Once again, they’ll have to get their jollies by chastely separating independent clauses. Fastidious writers know that clauses can’t be trusted if left alone together in close proximity; they have a tendency to lose all control and become a run-on sentence.

Do punctuation marks question their lot in life?

Well, it probably does give them pause.

But once in a while (although it must be added that these occasions are becoming rarer), they do get to declare their enthusiasm! Or surprise!

If you’re a writer, I have a request of you: please be kind to punctuation marks. After all, they’re senior citizens, so they deserve some respect.

You’ve probably noticed that some of them don’t get out much anymore. For instance, the semicolon is almost completely restricted to non-fiction these days, especially dry reports, academic papers and legal documents. They used to gambol across the pages of literature back in their glory days, but today they aren’t running with the artsy crowd.

The truth is, most punctuation marks don’t get to have much fun, unless they find themselves a poet, or perhaps an experimental novelist.

And the shameful problem of punctuation mark abuse has proliferated in recent times. Terrible things are being done to dashes, you might have noticed. Commas are often jammed into one overcrowded sentence with wanton disregard for their comfort. At the same time, lonely colons have been seen wandering the page, looking for something to do. Even editors have been charged and convicted of casual cruelty or neglect.

So the next time you’re at the keyboard, give a thought to the lives and livelihoods of punctuation marks. Be supportive. Remember they’re still coming down from that emoticon party and are likely to be a bit sensitive.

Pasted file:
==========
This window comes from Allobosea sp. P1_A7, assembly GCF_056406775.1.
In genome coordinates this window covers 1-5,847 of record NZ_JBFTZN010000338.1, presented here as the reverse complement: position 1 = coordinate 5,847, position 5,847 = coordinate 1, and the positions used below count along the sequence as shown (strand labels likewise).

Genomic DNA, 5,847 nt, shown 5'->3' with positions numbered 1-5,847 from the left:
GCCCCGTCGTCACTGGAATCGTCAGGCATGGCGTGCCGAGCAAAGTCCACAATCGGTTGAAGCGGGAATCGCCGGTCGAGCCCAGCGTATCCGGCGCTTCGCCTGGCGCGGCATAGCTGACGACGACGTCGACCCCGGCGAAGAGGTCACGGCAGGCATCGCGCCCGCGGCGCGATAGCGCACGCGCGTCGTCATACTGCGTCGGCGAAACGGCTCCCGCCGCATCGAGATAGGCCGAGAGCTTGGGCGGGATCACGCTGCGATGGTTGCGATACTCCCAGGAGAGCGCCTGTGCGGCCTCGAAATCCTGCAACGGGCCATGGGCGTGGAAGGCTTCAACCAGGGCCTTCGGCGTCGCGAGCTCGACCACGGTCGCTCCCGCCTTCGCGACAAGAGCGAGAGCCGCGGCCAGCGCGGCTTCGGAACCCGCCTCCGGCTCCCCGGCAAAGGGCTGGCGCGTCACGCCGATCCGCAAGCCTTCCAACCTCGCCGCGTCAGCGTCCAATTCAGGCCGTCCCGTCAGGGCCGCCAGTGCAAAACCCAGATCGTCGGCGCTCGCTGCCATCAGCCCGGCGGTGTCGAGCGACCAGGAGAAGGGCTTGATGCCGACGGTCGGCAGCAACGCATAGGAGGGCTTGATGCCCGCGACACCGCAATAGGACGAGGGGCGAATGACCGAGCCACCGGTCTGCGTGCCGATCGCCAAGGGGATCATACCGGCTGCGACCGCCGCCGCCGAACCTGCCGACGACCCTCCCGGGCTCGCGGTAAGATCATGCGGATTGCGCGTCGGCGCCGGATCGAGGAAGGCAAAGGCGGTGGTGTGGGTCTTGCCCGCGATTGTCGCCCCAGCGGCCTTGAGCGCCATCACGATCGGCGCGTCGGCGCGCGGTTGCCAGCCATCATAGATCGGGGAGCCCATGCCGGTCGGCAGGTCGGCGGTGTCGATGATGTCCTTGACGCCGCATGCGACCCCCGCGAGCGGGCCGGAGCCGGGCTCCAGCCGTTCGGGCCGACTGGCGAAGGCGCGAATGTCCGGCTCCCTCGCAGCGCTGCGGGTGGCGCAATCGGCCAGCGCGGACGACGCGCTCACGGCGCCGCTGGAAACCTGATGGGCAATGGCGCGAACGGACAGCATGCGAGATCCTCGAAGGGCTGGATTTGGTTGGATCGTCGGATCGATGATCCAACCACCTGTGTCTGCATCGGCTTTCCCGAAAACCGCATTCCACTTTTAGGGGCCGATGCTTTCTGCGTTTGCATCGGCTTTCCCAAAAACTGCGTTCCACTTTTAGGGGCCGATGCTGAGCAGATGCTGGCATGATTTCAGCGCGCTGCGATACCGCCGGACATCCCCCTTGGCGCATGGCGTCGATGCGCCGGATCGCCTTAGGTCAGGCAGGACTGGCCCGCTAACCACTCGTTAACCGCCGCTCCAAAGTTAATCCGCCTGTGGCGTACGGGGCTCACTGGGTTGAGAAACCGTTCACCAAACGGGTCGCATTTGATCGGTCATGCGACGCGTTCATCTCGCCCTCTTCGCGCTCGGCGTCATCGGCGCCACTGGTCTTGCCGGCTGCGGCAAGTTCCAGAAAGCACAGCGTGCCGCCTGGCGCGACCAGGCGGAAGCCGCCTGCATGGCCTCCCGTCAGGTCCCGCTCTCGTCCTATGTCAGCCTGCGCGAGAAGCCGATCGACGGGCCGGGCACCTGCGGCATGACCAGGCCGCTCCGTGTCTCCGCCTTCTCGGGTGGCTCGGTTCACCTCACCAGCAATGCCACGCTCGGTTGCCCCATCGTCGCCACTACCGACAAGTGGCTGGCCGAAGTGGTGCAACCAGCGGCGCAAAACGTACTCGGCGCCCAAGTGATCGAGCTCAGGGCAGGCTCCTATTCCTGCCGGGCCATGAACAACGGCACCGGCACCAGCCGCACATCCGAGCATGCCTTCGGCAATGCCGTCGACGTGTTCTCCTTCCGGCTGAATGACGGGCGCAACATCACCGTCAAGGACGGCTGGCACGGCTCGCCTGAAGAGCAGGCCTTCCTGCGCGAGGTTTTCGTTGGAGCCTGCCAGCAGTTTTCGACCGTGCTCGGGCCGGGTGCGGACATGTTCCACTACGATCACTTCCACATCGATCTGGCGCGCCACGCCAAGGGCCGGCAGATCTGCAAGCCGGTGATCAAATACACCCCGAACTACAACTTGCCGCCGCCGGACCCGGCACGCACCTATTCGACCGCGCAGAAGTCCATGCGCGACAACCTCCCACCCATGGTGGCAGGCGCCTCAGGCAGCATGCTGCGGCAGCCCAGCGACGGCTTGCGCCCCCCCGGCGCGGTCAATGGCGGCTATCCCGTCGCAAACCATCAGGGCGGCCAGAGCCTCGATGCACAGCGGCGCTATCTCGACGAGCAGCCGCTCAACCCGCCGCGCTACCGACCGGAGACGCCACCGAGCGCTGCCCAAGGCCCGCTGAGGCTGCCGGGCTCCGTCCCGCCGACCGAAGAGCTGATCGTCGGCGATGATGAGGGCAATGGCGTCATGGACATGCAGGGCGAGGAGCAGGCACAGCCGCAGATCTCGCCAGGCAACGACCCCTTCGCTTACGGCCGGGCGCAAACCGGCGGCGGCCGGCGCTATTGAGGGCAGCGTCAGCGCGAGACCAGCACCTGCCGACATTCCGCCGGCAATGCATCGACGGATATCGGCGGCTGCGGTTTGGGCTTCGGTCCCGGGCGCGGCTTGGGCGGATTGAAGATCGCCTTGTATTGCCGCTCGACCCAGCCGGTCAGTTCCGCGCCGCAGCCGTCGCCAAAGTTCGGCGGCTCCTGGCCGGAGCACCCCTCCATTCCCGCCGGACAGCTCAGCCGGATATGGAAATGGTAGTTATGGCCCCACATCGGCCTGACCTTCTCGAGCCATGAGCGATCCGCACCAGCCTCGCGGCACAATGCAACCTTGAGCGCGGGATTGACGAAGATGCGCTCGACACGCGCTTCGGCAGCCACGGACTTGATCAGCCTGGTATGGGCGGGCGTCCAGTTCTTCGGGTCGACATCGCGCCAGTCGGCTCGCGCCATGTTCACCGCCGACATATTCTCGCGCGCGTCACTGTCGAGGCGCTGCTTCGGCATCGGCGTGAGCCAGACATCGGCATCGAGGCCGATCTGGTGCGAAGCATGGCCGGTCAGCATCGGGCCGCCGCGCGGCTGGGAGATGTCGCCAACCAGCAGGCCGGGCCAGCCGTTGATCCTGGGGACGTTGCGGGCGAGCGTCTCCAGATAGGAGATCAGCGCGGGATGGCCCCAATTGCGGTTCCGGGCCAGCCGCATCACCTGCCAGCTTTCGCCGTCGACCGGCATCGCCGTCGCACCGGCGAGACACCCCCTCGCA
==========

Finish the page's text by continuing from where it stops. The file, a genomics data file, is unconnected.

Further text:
10 thoughts on “Lives of punctuation marks

    • High calling indeed, Lizzie, and hopefully not an endangered art in our current age of incomprehensible texting! Happy commas to you.

  1. Love those new word entries! My pet complaint on punctuation (if you can call it that) is open-ended parentheses. (You know who I am talking about, right?
    Great blog post, Silk. Thanks! I needed that.

    • Yes, sometimes I think punctuation marks are the difference between literature and blurts. Hmm … Are my OC leanings showing?

  2. Very enjoyable post. I often edit mss for friends. They call me the grammar nazi, but it’s really “punctuation nazi”. They just can’t understand why they shouldn’t insert a comma any place where they hear a character pause in their dialogue (a la the Shatner comma): “Joe I don’t really, care what you, sometimes think.” But they always take my word for it [“Yes, there is a comma after the name, as in “As you see, Dr. Jones, there is nothing you can find that I cannot steal.”]. So I don’t really mind too much, once I stop grinding my teeth. Thanks for this!

    • Thanks Eugenia! I know exactly what you mean. Maybe I’ll do a future post about my other nails-on-a-chalkboard gripe: spelling. The irony is that sometimes spellcheck is your best friend, and other times your worst enemy. But it’s amazing how many writers seem to have no acquaintance with spellcheck at all!

      • What finally made me give up — not give up grinding my teeth, but give up saying anything — was the realization that for so many, it’s not that they haven’t learned to spell, but that they don’t think it matters! I have to admit, many English words used to be spelled every which way, and people got the meaning from the sound. So I decided I didn’t have a moral leg to stand on. [Just grabbed the Webster’s to make sure I spelled ‘moral’ right. Sound of laughter on the internet.]

  3. The graphic that proclaims, “Let’s eat grandma. Let’s eat, grandma. Punctuation saves lives!” always makes me smile. Despite the trend to use less commas except when needed for clarification, it doesn’t sit well with me not to put them where the Chicago Style manual dictates. I guess I’m too old school. 🙂

    • Another one I love is this grammatical gender bias test:

      “A woman, without her man, is nothing.”
      “A woman: without her, man is nothing.”

      Let’s hear it for the old school Carol! Thanks for your comment.

  4. Great post Silk! I love good punctuation, and abhor it when it’s bad, or neglected. I think many people now have not actually been taught what they mean and how to use them. The greatest travesty to me is the frequently unintelligible and flagrant misuse of the apostrophe. It’s clear it is completely misunderstood 😦
    Alison